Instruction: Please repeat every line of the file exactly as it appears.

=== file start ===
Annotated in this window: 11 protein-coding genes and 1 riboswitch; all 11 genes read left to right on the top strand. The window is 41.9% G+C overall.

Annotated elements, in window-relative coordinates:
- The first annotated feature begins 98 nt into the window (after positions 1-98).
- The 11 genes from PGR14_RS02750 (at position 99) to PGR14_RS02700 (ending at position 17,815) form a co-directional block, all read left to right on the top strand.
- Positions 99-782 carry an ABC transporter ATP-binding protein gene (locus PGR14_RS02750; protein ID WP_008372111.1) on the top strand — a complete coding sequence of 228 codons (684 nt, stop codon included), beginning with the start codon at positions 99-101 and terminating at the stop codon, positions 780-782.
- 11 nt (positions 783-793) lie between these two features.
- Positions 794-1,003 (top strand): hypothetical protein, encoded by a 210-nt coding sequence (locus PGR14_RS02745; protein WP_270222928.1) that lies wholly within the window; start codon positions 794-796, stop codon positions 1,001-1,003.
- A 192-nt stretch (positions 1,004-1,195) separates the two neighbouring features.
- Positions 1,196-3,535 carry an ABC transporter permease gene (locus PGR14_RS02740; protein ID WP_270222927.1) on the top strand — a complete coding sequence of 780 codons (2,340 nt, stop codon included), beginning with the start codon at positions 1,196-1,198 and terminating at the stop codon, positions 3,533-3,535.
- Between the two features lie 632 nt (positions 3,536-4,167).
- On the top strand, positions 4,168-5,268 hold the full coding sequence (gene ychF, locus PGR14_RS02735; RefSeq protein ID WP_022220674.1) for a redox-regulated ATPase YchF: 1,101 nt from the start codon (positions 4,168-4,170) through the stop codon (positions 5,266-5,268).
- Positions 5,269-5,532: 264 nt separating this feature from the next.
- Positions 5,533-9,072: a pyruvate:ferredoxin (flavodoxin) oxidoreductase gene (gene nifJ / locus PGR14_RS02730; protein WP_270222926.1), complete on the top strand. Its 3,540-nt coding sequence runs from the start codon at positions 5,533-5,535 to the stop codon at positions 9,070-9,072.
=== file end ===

Annotated in this window: 11 protein-coding genes and 1 riboswitch; all 11 genes read left to right on the top strand. The window is 41.9% G+C overall.

Annotated elements, in window-relative coordinates:
- The first annotated feature begins 98 nt into the window (after positions 1-98).
- The 11 genes from PGR14_RS02750 (at position 99) to PGR14_RS02700 (ending at position 17,815) form a co-directional block, all read left to right on the top strand.
- Positions 99-782 carry an ABC transporter ATP-binding protein gene (locus PGR14_RS02750; protein ID WP_008372111.1) on the top strand — a complete coding sequence of 228 codons (684 nt, stop codon included), beginning with the start codon at positions 99-101 and terminating at the stop codon, positions 780-782.
- 11 nt (positions 783-793) lie between these two features.
- Positions 794-1,003 (top strand): hypothetical protein, encoded by a 210-nt coding sequence (locus PGR14_RS02745; protein WP_270222928.1) that lies wholly within the window; start codon positions 794-796, stop codon positions 1,001-1,003.
- A 192-nt stretch (positions 1,004-1,195) separates the two neighbouring features.
- Positions 1,196-3,535 carry an ABC transporter permease gene (locus PGR14_RS02740; protein ID WP_270222927.1) on the top strand — a complete coding sequence of 780 codons (2,340 nt, stop codon included), beginning with the start codon at positions 1,196-1,198 and terminating at the stop codon, positions 3,533-3,535.
- Between the two features lie 632 nt (positions 3,536-4,167).
- On the top strand, positions 4,168-5,268 hold the full coding sequence (gene ychF, locus PGR14_RS02735; RefSeq protein ID WP_022220674.1) for a redox-regulated ATPase YchF: 1,101 nt from the start codon (positions 4,168-4,170) through the stop codon (positions 5,266-5,268).
- Positions 5,269-5,532: 264 nt separating this feature from the next.
- Positions 5,533-9,072: a pyruvate:ferredoxin (flavodoxin) oxidoreductase gene (gene nifJ / locus PGR14_RS02730; protein WP_270222926.1), complete on the top strand. Its 3,540-nt coding sequence runs from the start codon at positions 5,533-5,535 to the stop codon at positions 9,070-9,072.